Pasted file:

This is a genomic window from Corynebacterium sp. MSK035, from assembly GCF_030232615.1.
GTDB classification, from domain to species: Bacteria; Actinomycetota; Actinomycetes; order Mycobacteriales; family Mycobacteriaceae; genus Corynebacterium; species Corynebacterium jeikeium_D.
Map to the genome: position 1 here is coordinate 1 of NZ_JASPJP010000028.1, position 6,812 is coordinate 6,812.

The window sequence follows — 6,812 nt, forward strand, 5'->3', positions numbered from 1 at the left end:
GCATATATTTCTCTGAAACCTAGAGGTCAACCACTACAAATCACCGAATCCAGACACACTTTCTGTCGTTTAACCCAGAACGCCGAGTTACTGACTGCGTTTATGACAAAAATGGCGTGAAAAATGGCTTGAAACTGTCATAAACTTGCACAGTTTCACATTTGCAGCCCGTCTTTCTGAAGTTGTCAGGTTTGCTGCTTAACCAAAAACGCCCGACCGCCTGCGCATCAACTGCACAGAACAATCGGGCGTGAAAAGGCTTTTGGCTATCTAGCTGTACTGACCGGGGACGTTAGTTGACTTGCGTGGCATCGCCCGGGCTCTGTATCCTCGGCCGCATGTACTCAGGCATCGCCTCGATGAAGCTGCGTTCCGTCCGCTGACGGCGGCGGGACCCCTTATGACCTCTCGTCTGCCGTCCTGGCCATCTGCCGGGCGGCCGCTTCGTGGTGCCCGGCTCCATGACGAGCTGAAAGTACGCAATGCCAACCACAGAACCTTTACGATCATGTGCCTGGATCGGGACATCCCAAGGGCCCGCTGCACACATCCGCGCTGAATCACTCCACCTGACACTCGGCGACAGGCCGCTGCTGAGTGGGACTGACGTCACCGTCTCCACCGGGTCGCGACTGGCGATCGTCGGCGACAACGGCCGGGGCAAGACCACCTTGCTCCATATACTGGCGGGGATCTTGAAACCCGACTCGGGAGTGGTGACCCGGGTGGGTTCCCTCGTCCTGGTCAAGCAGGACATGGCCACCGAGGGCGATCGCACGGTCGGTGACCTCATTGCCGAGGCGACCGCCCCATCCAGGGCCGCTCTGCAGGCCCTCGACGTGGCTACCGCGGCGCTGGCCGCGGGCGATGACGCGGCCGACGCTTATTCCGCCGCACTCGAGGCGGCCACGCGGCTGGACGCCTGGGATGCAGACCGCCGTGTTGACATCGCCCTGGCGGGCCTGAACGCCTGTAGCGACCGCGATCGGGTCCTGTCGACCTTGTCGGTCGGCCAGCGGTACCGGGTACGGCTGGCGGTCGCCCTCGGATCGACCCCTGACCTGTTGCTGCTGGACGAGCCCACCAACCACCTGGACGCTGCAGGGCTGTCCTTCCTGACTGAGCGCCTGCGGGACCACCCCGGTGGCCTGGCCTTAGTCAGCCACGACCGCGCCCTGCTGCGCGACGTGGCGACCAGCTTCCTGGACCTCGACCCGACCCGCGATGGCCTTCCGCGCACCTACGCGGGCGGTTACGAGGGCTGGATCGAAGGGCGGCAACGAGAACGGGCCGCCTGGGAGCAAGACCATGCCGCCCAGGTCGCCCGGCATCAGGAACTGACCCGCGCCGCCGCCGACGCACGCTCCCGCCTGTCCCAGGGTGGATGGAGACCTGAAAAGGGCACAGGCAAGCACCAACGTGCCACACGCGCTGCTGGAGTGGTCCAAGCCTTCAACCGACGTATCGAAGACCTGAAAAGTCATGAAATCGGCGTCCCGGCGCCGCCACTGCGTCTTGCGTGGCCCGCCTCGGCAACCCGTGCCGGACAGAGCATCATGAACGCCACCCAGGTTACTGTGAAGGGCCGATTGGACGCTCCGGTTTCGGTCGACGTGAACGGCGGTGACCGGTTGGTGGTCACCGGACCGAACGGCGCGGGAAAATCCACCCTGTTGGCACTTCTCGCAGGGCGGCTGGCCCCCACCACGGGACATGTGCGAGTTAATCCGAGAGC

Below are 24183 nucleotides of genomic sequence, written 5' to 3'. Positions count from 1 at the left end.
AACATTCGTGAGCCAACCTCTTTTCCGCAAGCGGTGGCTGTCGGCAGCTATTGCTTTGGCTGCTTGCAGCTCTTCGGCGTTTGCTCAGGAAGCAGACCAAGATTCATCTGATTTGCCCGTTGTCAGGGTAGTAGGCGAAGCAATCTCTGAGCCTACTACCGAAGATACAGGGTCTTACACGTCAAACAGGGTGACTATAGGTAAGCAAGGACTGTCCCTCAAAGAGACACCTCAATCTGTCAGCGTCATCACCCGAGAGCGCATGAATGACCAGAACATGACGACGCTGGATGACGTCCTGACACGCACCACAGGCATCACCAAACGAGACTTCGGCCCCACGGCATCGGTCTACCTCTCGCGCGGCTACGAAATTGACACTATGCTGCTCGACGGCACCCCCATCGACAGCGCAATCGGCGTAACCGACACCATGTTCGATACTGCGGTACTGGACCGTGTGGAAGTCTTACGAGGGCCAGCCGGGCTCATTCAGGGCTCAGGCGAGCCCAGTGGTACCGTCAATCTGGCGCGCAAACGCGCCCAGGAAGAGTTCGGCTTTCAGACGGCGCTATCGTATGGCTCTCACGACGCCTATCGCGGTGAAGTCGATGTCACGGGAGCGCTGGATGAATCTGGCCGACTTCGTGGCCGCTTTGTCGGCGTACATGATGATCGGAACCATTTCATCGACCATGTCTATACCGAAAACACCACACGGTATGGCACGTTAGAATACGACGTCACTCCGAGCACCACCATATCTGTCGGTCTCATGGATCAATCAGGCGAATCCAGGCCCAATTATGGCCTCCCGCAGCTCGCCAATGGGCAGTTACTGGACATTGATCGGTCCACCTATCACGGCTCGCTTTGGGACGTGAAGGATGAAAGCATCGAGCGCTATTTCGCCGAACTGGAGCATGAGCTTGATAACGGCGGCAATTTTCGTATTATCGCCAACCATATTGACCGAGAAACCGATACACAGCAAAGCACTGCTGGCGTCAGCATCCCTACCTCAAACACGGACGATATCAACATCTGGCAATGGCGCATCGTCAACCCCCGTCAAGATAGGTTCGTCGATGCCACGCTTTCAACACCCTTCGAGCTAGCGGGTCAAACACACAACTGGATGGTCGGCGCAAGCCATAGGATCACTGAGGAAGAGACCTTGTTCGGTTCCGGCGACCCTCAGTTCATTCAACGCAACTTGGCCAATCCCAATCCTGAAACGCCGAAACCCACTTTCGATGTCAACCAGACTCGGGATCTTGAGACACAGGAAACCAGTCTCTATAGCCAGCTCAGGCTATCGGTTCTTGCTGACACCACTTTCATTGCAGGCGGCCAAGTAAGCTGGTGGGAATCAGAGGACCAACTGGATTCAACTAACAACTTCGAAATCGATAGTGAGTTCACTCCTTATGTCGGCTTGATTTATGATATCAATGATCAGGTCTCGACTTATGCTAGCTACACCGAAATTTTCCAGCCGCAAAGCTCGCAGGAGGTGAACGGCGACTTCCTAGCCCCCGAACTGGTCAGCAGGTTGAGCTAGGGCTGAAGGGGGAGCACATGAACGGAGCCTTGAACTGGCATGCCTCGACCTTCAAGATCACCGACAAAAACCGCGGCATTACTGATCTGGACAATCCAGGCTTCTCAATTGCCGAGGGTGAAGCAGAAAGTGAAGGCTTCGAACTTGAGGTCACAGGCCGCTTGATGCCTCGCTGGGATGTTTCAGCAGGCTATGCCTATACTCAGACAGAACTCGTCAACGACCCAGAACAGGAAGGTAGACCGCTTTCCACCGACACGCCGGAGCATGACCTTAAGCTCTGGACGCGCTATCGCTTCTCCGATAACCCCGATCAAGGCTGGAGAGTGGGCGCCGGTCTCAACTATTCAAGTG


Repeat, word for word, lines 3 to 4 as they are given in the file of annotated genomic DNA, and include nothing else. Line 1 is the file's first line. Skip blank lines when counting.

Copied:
Map to the genome: position 1 here is coordinate 1 of NZ_JASPJP010000028.1, position 6,812 is coordinate 6,812.

The window sequence follows — 6,812 nt, forward strand, 5'->3', positions numbered from 1 at the left end: